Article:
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Scotland could introduce warnings for Class A drug possession

“This step is not decriminalisation but it’s as close as we’ve seen in the UK”

  • Aneesa Ahmed
  • 23 September 2021
Scotland could introduce warnings for Class A drug possession

Individuals found in possession of Class A substances in Scotland may receive a police warning instead of facing formal charges.

In a dramatic policy move proposed by the country's new Lord Advocate Dorothy Bain as a direct response to the growing drug fatality problem, anyone caught in possession of Class A narcotics in Scotland could be granted a police warning rather than facing prosecution.

These instances will be assessed on a case by case basis with prior evidence of criminal activity and history of drug addiction, providing the basis for any decisions.

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To try to prevent reoffending, offenders may be administered "diversion treatment."

The more serious the crime, the less likely a diversion from prosecution will be provided. Breaches of sexual offences orders, for example, would not be diverted — according to ITV correspondent Peter Smith.

Drug campaigners hope that this policy change will see not only a shift in law but also a cultural attitude change.

The Scottish Conservatives reacted angrily to the decision, calling it "de facto decriminalisation via the back door" of substances like heroin, crystal meth, and crack cocaine.

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Smith tweeted that Bain, who took over the position of Lord Advocate in June, has said that this step is not decriminalisation but is as close as we’ve seen in the UK.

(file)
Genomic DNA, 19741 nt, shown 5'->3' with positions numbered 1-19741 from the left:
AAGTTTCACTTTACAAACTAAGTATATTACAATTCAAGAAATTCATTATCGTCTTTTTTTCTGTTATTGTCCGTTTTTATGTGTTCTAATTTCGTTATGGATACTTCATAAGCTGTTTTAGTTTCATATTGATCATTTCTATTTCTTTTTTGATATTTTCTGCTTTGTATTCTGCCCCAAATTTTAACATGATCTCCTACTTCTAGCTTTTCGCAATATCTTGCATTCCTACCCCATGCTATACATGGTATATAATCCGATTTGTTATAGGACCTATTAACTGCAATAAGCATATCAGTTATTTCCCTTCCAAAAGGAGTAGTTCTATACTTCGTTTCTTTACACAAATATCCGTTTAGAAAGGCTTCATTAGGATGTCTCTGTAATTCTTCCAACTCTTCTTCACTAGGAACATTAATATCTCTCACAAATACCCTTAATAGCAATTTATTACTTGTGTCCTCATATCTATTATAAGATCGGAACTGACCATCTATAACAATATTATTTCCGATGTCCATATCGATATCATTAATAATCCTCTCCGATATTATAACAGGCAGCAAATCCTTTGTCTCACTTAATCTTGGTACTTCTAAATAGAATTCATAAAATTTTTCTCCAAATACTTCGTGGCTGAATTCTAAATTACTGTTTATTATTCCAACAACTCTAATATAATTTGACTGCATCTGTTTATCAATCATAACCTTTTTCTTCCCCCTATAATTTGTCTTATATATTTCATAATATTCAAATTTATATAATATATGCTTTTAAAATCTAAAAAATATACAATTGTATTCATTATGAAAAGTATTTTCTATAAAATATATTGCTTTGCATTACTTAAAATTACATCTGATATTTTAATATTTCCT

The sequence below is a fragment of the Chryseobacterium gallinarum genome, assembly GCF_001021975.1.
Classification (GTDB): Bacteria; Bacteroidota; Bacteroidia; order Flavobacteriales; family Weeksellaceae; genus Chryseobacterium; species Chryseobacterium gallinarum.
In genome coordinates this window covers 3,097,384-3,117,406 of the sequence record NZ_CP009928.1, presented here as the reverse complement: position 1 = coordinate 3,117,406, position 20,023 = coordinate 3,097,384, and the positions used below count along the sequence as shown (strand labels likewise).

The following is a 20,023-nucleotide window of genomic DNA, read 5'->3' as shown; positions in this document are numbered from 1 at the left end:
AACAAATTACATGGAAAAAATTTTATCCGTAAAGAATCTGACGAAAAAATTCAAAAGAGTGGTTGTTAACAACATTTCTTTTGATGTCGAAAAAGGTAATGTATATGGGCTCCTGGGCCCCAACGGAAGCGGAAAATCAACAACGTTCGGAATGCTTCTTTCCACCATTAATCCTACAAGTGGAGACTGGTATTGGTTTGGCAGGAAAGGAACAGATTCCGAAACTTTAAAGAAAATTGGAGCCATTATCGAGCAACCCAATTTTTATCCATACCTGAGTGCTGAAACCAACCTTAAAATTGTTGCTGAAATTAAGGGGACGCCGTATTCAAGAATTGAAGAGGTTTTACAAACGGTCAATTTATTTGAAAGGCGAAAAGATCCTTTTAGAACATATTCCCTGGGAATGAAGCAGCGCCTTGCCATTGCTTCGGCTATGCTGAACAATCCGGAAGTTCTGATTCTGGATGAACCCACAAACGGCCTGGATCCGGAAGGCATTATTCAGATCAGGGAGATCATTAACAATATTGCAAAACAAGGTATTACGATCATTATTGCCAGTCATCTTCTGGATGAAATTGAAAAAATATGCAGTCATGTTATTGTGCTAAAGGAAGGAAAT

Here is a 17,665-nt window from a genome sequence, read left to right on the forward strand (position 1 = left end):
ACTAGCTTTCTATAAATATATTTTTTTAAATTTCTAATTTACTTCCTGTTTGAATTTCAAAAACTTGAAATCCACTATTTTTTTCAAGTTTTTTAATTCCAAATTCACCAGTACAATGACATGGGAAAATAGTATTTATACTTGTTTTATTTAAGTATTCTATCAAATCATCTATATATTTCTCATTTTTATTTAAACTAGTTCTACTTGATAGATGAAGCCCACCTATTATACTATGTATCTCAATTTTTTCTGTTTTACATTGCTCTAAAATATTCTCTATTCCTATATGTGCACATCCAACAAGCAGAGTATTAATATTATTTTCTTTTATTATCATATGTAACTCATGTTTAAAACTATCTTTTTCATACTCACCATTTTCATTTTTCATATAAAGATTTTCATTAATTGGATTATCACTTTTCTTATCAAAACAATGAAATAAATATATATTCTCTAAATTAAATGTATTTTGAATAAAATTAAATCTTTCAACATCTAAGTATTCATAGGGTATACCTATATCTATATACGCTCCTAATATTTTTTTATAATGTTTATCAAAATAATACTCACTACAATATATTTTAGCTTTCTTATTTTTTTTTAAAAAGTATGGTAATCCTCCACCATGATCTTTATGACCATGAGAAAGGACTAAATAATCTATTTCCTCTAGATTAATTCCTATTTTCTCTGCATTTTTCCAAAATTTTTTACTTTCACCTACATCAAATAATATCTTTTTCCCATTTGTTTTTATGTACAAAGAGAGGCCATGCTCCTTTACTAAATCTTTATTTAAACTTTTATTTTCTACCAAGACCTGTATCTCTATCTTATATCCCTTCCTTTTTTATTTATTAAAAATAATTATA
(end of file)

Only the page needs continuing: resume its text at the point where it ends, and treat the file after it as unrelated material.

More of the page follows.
She said that offering police discretion over Class A drug offences did not amount to decriminalisation, but that there was "no one-size-fits-all" approach to dealing with drug addiction.

She went on to say that the policy did not apply to drug distribution offences and that neither giving a recorded police warning nor submitting a case to the procurator fiscal prevented an officer from recommending a vulnerable person to support services.

“I recognise the scale of the public health emergency we confront in Scotland and the power of prosecutors to help,” Bain said in her first statement to the Holyrood parliament since her appointment.

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Bain went on to discuss the current "diversion from prosecution" policy, which allows an individual to be sent to a support programme with the goal of treating the underlying causes of their criminal behaviour.

“The most appropriate reaction – the wisest response – in any drugs case must be tailored to the facts and circumstances of both the alleged offence and the offender,” Bain said the Holyrood chamber.

[Via: Guardian]

Aneesa Ahmed is Mixmag's Digital Intern, follow her on Twitter

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